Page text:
The Fraternal Order of Police, which counts more than 300,000 police officers among its ranks, has a “surprise” in store for Quentin Tarantino and his film, The Hateful Eight.
“Something is in the works, but the element of surprise is the most important element,” Jim Pasco, executive director of the Fraternal Order of Police, told The Hollywood Reporter. “Something could happen anytime between now and [the debut of Hateful Eight]. And a lot of it is going to be driven by Tarantino, who is nothing if not predictable.” Pasco added that his group, the largest police organization in the world, would be “opportunistic.”
Tarantino has come under attack from police groups ever since participating in a rally against police brutality. “I’m a human being with a conscience. And when I see murder I cannot stand by,” Tarantino said last month. “And I have to call the murdered the murdered and I have to call the murderers the murderers.”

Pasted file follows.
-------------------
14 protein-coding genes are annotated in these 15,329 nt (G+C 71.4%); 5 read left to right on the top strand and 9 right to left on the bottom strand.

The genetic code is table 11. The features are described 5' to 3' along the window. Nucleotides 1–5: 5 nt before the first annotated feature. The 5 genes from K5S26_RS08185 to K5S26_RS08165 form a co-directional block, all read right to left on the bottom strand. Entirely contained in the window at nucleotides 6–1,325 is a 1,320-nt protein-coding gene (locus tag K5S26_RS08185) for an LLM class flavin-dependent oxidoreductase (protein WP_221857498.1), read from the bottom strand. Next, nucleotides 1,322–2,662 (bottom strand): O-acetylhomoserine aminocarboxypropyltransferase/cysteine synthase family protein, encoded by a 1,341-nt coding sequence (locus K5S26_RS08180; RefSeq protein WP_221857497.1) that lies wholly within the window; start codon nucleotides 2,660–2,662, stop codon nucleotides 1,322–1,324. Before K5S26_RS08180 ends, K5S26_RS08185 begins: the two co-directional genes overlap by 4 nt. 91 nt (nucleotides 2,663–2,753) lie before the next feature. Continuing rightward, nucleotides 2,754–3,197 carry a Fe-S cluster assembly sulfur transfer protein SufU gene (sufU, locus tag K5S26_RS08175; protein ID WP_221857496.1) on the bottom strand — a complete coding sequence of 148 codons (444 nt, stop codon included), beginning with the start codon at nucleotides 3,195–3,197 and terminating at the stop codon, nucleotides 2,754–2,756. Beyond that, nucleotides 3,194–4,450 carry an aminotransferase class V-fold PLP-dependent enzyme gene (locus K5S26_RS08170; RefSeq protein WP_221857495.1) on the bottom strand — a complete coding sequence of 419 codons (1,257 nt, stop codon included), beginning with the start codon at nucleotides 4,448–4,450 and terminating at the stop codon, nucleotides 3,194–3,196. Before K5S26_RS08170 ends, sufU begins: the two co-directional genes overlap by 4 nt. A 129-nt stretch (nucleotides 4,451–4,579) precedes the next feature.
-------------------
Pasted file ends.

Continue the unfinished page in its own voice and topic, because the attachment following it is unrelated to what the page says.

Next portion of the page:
Those comments drew the ire of many, including NYC Patrolmen’s Benevolent Association president Patrick J. Lynch, who called Tarantino a “cop-hater.” Police organizations around the country called for a boycott of The Hateful Eight, which is out on Christmas Day.
“That’s their way. They’re being inflammatory, they’re slandering me,” Tarantino said of the controversy in an interview this week. “I’m not a cop-hater, but that’s the way the attack me is calling me a cop-hater. … It’s much easier to feign outrage and start arguments with celebrities than to deal with the fact that the citizenry has lost trust in them.”
Tarantino has received some support since making his comments, including from director Michael Moore, who wrote on Instagram that certain police officers are “out to get Tarantino.” And in speaking to THR, Pasco said some kind of retribution was part of the agenda.
“The right time and place will come up and we’ll try to hurt him in the only way that seems to matter to him, and that’s economically,” he said.